Thursday, September 23, 2010

Reification of a Racist Paradigm

The President of Zimbabwe has been reported as saying that compulsory testing for HIV should be introduced on the grounds that the pandemic is a health emergency. He is right, in the sense that if it were possible to test all or most people, this would allow unprecedented progress to be made in reducing transmission. But as long as HIV is seen as the sexually transmitted infection that evil Africans spread through their selfish behaviour, I don’t see whole populations meekly lining up to be tested.

If treatment were to be guaranteed for everyone found to be in need of it, that might work as an incentive. But people might ask if the promise will be kept, especially if they look at countries where antiretroviral programs have been started but continue to miss out on or let down many people. And even the promise of some kind of treatment might not tempt some people, who are only too aware of the sort of stigma that is associated with HIV and other diseases. They will also be aware of the consequences of such stigma.

One of the most unethical aspects of the use of testing data so far has been the failure to establish how people become infected with HIV. UNAIDS and their chums in HIV related industries and academic institutions have decided that, in Africa, they don’t need to collect data on how HIV is transmitted because they, for reasons known to themselves, believe that it is already obvious; that HIV in Africa is almost always transmitted sexually.

This ‘behavioral paradigm’ is completely undermined by evidence but, being a paradigm, it is never questioned. It is frightening to think that scientific findings are judged by their possibility of supporting the paradigm, rather than the other way around. But there is something more frightening; that is when the paradigm itself becomes replaced by something far more tangible, almost a reification of the paradigm. That’s the infrastructure that has been built up around the paradigm.

This infrastructure consists of huge supplies of drugs, equipment, consultancy, programs and other paraphernalia, and a vast array of government, non-government, commercial, non-profit, religious and other institutions, which might genuinely be required for the eradication of a sexually transmitted infection. Except that some HIV transmission, how much is unclear, is not sexual. Some is undoubtedly transmitted through unsafe health care and perhaps unsafe cosmetic practices. But because the HIV infrastructure that has been built up over more than two decades is designed for sexually transmitted HIV, it has little or no effect on non-sexual transmission, perhaps even a negative effect.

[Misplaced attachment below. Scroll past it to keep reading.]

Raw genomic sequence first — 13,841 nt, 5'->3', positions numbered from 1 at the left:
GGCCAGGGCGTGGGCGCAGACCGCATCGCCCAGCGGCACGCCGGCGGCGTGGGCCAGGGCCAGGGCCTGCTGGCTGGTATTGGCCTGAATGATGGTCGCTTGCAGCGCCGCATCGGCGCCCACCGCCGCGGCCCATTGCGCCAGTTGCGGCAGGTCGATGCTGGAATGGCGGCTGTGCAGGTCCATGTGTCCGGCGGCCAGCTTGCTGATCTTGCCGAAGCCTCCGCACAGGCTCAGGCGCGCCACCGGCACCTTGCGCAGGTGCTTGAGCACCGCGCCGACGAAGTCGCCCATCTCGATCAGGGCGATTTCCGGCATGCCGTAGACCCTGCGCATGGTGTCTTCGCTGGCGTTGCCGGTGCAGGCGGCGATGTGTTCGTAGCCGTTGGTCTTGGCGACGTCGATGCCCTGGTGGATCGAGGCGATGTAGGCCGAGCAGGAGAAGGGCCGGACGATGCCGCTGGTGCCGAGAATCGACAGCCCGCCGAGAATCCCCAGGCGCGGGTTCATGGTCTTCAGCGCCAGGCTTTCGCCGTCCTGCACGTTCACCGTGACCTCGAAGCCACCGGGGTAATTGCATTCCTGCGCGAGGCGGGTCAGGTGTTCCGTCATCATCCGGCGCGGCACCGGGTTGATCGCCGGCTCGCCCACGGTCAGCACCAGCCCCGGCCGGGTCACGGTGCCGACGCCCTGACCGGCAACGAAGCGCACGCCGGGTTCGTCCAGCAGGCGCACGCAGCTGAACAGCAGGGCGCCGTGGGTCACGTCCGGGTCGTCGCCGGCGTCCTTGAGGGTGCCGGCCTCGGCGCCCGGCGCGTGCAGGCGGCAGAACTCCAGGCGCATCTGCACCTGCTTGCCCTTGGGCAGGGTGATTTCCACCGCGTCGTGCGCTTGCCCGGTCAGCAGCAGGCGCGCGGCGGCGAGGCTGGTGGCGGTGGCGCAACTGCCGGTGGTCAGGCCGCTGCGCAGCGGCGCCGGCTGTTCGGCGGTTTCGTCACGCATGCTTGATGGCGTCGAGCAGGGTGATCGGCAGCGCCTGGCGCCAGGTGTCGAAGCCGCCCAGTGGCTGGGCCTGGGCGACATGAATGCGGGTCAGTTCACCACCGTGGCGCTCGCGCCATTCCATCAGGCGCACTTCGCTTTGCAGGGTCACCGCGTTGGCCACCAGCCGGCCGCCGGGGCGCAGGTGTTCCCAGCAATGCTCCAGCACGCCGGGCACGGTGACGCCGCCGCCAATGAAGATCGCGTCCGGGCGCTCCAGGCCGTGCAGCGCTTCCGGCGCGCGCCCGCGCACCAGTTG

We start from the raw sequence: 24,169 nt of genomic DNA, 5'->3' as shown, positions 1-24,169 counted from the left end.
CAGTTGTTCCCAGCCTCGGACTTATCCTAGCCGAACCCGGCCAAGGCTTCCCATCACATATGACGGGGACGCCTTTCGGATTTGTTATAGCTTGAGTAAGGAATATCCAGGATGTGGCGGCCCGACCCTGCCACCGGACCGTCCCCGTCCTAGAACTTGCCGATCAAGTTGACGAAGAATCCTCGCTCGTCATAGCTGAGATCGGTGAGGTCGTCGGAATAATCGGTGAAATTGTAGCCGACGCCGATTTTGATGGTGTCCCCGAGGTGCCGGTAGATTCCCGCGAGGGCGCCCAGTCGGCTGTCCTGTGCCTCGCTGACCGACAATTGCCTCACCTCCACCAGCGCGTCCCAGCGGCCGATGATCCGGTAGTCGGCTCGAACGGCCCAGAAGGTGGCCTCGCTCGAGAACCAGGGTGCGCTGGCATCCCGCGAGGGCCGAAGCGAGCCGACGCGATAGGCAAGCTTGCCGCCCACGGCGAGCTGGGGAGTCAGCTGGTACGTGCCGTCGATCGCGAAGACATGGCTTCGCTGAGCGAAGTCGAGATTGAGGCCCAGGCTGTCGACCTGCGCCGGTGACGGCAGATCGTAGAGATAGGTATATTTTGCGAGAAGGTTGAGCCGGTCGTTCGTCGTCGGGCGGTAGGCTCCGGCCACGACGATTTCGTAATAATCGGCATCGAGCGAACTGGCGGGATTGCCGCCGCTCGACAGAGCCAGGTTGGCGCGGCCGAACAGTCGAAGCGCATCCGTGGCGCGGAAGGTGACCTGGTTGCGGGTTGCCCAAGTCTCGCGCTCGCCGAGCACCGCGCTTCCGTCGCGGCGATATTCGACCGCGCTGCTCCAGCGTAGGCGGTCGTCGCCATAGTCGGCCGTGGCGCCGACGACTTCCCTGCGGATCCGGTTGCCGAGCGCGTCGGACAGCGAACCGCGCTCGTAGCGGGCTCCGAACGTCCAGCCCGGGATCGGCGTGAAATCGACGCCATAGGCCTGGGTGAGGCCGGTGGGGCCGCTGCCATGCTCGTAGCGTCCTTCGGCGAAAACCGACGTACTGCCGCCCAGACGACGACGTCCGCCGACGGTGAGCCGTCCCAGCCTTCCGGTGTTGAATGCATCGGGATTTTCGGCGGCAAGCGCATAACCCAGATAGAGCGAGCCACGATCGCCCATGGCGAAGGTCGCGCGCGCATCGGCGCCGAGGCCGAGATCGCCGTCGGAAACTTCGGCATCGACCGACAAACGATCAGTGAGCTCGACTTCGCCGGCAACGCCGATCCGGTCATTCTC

Mugabe himself may well accept the behavioural paradigm. The same article says, as newspaper articles are wont to do, “United Nations agencies have for years lauded Zimbabwe's HIV and Aids intervention models, which have seen the prevalence rate declining from a high of around 25 percent a decade ago to present levels of below 14 percent.” What the article doesn’t mention is that for national prevalence to drop by this amount, an awful lot of people need to die. And that is what has happened. This is not evidence of the country’s successful ‘intervention models’, whatever form they might have taken.

The article concludes “Cuba has a system of compulsory testing that has seen the largest island in the Caribbean recording miniscule infection rates.” Testing, on its own, doesn’t reduce HIV transmission. It’s what happens as a result of testing that (possibly) reduces HIV transmission. Who is to say that in many countries, once tested, most don’t go on to infect others, or become infected or die? Much may be learned about HIV transmission by looking at Cuba’s HIV epidemic in detail, but the fact that it involved compulsory testing doesn’t tell us anything. Most countries in the world didn’t have compulsory testing and most of them also have very low infection rates.

I sympathize with the sentiment that more HIV testing would be a good thing. But the biggest problem is the prejudice of UNAIDS and others, whose insistence on a paradigm that doesn’t fit gives rise to stigma and discrimination which makes widespread testing programs unlikely ever to be realized. So if Mugabe wants to see HIV transmission reduced he should start by questioning the assumption that the people of his nation, and the people of all other African nations, have inordinate amounts of sex. Right now, this would be a hell of a lot easier and cheaper than trying to test everyone. But it could turn around the epidemic.


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